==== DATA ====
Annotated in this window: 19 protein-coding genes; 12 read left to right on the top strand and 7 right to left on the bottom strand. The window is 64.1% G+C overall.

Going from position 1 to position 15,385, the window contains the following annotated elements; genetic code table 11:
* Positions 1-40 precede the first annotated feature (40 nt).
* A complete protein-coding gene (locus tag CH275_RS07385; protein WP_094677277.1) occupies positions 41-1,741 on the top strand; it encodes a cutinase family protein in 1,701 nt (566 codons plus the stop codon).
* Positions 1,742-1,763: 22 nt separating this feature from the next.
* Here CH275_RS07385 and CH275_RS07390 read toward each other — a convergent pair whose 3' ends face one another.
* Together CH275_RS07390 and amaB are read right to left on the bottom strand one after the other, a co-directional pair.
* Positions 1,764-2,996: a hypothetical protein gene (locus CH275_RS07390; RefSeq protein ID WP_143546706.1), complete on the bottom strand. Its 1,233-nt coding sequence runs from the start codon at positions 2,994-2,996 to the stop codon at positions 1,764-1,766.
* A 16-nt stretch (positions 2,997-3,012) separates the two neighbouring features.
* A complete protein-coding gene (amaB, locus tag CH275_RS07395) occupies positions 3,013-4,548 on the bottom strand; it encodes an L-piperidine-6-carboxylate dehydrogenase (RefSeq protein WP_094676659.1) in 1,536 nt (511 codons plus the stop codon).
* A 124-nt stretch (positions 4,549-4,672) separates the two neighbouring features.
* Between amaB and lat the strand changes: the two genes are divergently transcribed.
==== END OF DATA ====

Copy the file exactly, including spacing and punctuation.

Annotated in this window: 19 protein-coding genes; 12 read left to right on the top strand and 7 right to left on the bottom strand. The window is 64.1% G+C overall.

Going from position 1 to position 15,385, the window contains the following annotated elements; genetic code table 11:
* Positions 1-40 precede the first annotated feature (40 nt).
* A complete protein-coding gene (locus tag CH275_RS07385; protein WP_094677277.1) occupies positions 41-1,741 on the top strand; it encodes a cutinase family protein in 1,701 nt (566 codons plus the stop codon).
* Positions 1,742-1,763: 22 nt separating this feature from the next.
* Here CH275_RS07385 and CH275_RS07390 read toward each other — a convergent pair whose 3' ends face one another.
* Together CH275_RS07390 and amaB are read right to left on the bottom strand one after the other, a co-directional pair.
* Positions 1,764-2,996: a hypothetical protein gene (locus CH275_RS07390; RefSeq protein ID WP_143546706.1), complete on the bottom strand. Its 1,233-nt coding sequence runs from the start codon at positions 2,994-2,996 to the stop codon at positions 1,764-1,766.
* A 16-nt stretch (positions 2,997-3,012) separates the two neighbouring features.
* A complete protein-coding gene (amaB, locus tag CH275_RS07395) occupies positions 3,013-4,548 on the bottom strand; it encodes an L-piperidine-6-carboxylate dehydrogenase (RefSeq protein WP_094676659.1) in 1,536 nt (511 codons plus the stop codon).
* A 124-nt stretch (positions 4,549-4,672) separates the two neighbouring features.
* Between amaB and lat the strand changes: the two genes are divergently transcribed.